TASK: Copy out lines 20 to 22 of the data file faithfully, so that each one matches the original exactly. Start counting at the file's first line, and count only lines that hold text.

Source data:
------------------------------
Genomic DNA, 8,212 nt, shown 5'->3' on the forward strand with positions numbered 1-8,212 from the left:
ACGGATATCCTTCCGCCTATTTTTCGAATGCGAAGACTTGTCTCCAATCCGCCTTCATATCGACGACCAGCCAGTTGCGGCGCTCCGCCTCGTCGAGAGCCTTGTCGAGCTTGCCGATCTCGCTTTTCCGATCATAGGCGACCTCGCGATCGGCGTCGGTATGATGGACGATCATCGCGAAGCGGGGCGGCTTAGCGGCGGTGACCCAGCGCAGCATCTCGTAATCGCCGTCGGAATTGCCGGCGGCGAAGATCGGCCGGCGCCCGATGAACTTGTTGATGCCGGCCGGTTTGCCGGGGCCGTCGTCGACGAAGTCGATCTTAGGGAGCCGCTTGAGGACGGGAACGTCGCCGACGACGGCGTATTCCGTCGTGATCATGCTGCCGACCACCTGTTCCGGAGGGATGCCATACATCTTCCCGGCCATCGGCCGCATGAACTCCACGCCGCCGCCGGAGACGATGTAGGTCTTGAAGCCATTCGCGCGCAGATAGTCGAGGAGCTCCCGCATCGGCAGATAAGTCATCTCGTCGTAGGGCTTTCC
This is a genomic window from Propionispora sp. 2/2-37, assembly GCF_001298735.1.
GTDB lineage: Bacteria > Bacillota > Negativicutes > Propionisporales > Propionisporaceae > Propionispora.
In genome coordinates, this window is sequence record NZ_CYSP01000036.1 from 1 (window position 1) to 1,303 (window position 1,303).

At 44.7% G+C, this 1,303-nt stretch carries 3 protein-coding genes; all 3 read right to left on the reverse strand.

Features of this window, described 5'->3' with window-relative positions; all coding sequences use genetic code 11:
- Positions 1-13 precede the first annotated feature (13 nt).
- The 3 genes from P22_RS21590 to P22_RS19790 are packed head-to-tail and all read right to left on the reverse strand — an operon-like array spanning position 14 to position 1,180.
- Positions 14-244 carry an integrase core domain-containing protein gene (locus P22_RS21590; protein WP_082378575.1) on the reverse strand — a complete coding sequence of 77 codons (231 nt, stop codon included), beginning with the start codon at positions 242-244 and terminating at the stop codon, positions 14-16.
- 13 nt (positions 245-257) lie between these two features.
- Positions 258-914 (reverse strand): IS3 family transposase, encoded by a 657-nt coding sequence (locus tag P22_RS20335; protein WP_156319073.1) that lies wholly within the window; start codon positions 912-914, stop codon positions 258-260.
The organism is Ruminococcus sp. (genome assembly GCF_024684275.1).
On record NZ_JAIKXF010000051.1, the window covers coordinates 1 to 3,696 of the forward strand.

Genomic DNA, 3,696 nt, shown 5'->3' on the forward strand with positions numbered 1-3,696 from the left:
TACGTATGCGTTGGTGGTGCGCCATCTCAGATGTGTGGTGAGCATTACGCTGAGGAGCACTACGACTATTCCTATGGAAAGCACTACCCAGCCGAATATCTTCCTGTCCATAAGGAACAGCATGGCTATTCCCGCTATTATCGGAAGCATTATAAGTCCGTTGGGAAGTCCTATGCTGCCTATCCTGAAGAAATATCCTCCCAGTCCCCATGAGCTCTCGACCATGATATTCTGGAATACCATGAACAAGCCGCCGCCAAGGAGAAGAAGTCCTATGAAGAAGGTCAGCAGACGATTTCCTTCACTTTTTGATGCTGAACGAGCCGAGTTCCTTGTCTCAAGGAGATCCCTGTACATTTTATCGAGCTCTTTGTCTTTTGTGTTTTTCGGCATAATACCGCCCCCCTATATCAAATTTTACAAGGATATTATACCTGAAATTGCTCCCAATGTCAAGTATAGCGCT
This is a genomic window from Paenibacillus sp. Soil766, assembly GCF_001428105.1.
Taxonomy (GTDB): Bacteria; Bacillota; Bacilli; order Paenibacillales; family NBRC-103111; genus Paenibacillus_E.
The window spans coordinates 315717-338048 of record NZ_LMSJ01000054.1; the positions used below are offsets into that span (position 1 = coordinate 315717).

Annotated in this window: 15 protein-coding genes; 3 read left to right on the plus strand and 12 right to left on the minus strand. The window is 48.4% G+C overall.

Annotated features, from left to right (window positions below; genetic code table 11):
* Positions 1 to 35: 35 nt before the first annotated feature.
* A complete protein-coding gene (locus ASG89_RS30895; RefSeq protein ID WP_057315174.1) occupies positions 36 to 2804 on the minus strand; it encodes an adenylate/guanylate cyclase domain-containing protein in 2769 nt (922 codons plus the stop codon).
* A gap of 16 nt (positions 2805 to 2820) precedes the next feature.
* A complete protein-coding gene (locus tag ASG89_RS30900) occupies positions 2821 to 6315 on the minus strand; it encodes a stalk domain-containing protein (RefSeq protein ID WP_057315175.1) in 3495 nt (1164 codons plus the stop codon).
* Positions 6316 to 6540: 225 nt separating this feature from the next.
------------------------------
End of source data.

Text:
Annotated in this window: 15 protein-coding genes; 3 read left to right on the plus strand and 12 right to left on the minus strand. The window is 48.4% G+C overall.

Annotated features, from left to right (window positions below; genetic code table 11):
* Positions 1 to 35: 35 nt before the first annotated feature.